- Featured Stories
- Douglas County
- City of Ava
- General Interest
Sure signs of Spring in Champion include the emergence of many forgotten bulbs and the swelling of certain buds, and unsettled weather—hot, cold, windy, and wet—all in the space of a few hours. Robins and buzzards come home and watch the geese going farther North. There are subtle shifts in the shades of green and a lightness of heart as winter’s worries fade away. Every season has its delights in Champion.
Champion Esther Wrinkles is getting excited about the music at the Skyline VFD chili supper coming up Saturday night. She stays excited about music. She is a real appreciator of the bluegrass and gospel and is very much looking forward to the jam session that will begin at the end of the scheduled performances by Big Creek, the Backyard Bluegrass and Green Mountain Messengers. This part of the world is blessed with many talented musicians and it is a real treat to have a chance to hear people perform who may not have the time or opportunity to be part of a regular group, so jammers bring your axes! It is shaping up to be another wonderful event. Esther may also have one of her famous pies in the silent auction and her bright and beautiful utilitarian strip quilt will be on display before the drawing for it is held at the end of the evening. People in the area who have homeowner’s insurance have it because the Skyline Volunteer Fire Department is there. This is an excellent way to express appreciation and support.
“Fear less, hope more, eat less, chew more, whine less, breathe more, talk less, say more, hate less, love more, and good things will be yours.” This is the Swedish proverb that has prompted conversation in Champion lately. It all makes good sense. Another clever observation was made by an old Champion whose high school classmate accused him of becoming an old radical. The Champion said, “The eagle needs both left and right wings to soar. If one side becomes weak, the poor old bird just flies around in circles.” This may be one of the best lessons in tolerance spouted lately.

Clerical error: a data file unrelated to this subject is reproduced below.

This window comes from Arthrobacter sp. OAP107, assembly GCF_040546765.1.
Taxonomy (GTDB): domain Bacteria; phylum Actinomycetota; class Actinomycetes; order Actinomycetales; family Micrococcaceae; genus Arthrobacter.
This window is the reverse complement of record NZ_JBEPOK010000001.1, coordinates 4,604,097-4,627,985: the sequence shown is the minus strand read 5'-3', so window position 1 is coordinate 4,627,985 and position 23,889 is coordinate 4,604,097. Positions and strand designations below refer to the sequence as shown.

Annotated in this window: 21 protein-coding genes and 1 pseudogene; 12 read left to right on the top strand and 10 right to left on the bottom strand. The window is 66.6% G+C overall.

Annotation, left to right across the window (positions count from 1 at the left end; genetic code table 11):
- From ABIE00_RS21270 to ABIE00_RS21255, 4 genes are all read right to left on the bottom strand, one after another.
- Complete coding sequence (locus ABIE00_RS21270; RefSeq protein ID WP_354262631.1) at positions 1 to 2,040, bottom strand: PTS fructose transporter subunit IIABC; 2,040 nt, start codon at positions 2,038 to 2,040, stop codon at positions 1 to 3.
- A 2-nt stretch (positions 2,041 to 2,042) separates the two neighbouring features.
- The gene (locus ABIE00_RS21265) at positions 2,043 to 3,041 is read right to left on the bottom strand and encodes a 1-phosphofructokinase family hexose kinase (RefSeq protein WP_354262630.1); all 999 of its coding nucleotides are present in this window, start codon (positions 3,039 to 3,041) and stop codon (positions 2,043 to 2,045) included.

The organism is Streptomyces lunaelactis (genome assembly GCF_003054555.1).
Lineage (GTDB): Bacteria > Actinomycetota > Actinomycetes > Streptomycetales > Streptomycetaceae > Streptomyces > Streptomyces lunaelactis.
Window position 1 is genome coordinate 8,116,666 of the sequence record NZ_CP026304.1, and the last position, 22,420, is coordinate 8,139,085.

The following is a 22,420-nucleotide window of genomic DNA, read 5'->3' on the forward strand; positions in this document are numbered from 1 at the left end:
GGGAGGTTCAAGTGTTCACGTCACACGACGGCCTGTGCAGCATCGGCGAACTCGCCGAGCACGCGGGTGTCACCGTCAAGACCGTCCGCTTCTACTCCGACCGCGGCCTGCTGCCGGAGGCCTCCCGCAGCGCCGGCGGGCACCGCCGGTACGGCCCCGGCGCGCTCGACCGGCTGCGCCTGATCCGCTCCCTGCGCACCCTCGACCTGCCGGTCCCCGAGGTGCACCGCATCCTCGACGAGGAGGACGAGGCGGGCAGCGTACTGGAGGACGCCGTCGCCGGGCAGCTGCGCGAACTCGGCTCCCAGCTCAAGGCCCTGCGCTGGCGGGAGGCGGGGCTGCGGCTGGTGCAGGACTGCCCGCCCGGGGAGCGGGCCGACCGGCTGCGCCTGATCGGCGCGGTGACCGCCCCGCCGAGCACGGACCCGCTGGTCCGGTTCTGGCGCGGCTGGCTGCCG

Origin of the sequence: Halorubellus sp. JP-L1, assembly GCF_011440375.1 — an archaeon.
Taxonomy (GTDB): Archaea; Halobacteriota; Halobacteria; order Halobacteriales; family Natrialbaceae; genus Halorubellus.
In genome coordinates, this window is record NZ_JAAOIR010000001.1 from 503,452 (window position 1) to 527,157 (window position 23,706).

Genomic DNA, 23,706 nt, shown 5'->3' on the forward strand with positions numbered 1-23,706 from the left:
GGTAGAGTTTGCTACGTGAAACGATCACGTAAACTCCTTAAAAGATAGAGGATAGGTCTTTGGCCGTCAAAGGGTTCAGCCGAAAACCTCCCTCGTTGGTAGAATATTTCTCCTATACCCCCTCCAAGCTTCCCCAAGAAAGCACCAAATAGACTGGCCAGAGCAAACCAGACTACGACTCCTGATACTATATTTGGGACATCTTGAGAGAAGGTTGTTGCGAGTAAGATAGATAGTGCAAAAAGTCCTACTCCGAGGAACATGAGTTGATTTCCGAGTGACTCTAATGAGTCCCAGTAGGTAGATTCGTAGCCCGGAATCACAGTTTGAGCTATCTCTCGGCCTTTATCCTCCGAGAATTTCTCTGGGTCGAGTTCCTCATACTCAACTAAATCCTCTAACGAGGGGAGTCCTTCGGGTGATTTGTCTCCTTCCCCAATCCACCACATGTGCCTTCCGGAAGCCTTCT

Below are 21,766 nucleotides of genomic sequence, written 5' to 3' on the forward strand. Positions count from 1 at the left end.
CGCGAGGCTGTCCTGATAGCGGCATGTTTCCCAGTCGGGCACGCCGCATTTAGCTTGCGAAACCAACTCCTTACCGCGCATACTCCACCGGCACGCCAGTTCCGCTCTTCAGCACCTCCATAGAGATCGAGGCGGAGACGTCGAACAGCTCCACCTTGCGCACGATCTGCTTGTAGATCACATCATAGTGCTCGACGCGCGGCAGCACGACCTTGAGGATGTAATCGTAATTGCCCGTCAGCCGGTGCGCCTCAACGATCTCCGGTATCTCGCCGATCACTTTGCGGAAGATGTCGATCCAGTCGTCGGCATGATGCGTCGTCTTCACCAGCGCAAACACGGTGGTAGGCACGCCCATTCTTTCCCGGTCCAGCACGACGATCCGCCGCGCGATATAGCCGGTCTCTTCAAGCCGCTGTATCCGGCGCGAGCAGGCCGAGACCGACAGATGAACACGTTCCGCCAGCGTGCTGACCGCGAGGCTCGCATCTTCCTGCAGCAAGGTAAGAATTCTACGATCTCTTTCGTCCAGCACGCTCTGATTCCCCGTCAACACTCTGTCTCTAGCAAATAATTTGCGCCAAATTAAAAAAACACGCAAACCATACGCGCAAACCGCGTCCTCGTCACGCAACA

Interest in the community of Tigris is prompting investigation by local history buffs. The city clerk for Ava, Marilyn Alms, has learned that the place was named for a the Tigris River in Mesopotamia and that Robert E. Childress applied for a post office there in 1921. This is good information gleaned from Journals of the Historical and Genealogical Society of Douglas County. Champions have some very interesting neighbors and are looking forward to learning more about them. Edward Peterka sends out the good news that a pre-1840 Blackpowder Rendezvous will be held in April. More will be forthcoming about this event. It proves out that one need only ask them in order to have those questions answered. For example, a query was made a few years ago about the source of the term “huckelberry” as in “I’m your huckleberry!” and a concise informative response came from George Sims. The self-described ‘snake doctor’ has a lot to say. Look at www.theozarkian.wordpress.com to enjoy his interesting writing. Now the new quest is for the forepart of the poem that is spoken before strains of The Cowboy’s Lament is played. What comes before this part? ” Maybe someone like fiddler Jerry Wagner knows the beginning of that poem and will be willing to share it. Whoever answers the question will be a Champion Huckelberry for sure. Respond to Champion Items, Rt. 2, Box 367, Norwood, MO 65717 or to Champion@getgoin.net.
Champions are mindful of their friends and neighbors who are suffering ill health and they send their best thoughts and prayers for a good outcome. They send their Love and Gratitude to all those serving at the behest of the Nation that provides for the domestic tranquility that Champions so enjoy. Get over to Champion to see the painting by Pat Michaud that will be on display in the Temporary Emporium until Saturday. It is a lovely representation of the Old Store, which looks remarkably like the New Store. It is Champion! Looking on the Bright Side.